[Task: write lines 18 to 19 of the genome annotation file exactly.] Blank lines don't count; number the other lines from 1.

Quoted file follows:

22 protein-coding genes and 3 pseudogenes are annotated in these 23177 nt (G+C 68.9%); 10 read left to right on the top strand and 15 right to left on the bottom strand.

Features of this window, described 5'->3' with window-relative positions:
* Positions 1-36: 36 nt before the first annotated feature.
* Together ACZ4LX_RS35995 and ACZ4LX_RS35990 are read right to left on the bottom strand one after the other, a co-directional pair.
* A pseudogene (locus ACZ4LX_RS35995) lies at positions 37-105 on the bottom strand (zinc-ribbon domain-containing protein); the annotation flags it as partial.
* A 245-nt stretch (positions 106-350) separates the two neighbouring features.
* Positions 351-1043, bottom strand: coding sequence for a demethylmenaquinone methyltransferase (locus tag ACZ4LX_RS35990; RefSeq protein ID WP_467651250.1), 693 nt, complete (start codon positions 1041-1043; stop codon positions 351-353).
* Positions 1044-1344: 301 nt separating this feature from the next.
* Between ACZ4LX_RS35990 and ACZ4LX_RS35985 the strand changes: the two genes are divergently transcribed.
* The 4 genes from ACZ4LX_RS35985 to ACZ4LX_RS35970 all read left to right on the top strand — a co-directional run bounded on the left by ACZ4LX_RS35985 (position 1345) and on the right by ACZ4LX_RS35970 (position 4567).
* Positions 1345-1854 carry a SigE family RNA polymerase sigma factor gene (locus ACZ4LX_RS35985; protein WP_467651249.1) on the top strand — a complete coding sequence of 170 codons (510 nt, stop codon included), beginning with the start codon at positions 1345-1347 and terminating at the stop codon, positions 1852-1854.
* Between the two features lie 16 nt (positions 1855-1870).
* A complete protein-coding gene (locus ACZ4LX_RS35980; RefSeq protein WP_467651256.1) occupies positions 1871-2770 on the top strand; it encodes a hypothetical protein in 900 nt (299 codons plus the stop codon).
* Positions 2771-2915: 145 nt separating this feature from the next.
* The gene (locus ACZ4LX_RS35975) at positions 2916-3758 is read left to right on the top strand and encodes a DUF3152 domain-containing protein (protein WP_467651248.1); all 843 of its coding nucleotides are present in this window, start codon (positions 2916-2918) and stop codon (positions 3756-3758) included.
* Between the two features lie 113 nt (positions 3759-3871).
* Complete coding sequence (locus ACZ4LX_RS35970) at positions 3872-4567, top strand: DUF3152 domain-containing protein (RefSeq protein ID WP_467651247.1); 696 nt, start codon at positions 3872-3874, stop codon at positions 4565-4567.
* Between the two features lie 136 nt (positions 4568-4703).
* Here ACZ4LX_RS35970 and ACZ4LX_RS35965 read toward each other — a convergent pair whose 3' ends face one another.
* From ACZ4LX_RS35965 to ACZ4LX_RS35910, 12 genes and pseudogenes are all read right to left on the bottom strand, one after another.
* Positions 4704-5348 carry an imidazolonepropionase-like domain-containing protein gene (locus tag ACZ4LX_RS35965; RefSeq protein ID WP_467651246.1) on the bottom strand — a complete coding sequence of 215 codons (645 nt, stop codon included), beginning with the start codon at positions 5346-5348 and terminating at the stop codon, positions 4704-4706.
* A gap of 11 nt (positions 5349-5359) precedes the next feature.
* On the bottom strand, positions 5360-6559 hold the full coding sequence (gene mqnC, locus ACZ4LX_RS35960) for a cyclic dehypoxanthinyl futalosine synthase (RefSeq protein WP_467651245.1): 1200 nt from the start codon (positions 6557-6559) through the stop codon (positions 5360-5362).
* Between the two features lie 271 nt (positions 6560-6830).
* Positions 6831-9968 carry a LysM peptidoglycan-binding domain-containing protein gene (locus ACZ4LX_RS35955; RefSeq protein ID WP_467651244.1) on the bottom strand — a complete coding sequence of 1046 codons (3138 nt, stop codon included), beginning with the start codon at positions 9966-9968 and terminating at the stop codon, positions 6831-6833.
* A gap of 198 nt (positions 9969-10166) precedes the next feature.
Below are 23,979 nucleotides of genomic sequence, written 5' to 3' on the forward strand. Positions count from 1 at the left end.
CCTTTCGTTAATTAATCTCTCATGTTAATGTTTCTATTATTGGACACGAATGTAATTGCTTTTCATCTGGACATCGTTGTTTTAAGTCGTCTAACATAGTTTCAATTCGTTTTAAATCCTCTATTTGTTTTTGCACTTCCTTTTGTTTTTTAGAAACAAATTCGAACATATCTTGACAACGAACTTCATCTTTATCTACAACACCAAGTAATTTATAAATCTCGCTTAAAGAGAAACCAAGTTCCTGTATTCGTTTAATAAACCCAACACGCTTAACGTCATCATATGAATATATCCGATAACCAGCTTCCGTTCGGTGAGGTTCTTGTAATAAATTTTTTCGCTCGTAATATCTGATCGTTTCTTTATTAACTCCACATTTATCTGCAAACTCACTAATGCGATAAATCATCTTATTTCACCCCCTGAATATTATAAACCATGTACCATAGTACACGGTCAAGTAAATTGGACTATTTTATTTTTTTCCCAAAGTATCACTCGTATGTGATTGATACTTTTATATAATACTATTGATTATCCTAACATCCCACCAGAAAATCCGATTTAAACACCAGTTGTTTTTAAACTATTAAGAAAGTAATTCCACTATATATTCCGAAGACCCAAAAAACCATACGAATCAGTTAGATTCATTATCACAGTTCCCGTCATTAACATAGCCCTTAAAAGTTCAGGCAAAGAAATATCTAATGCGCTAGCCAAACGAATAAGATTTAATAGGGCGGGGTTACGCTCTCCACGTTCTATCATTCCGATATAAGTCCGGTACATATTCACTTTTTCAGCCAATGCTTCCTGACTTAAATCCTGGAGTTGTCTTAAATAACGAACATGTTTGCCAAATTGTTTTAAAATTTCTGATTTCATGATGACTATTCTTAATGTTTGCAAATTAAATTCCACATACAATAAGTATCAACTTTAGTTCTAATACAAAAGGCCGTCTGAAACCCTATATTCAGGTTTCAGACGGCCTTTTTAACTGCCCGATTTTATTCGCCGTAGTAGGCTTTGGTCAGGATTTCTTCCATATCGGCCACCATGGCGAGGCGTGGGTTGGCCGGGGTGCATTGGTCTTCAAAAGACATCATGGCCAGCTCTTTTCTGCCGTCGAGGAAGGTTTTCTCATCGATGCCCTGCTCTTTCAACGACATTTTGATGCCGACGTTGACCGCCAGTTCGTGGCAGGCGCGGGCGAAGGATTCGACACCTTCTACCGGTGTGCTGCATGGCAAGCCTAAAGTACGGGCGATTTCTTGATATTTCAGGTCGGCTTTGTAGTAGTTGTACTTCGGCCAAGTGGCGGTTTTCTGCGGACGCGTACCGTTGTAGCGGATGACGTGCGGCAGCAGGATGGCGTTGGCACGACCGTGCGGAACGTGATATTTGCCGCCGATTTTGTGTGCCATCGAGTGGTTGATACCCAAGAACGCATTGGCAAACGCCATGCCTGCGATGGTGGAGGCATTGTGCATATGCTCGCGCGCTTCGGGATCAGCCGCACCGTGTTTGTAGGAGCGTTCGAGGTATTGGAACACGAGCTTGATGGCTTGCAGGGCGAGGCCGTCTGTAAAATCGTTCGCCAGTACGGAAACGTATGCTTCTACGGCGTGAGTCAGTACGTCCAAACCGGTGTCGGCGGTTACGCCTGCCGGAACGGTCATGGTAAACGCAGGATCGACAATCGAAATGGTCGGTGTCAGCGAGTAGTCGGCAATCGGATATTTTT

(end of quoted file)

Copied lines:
* Between the two features lie 136 nt (positions 4568-4703).
* Here ACZ4LX_RS35970 and ACZ4LX_RS35965 read toward each other — a convergent pair whose 3' ends face one another.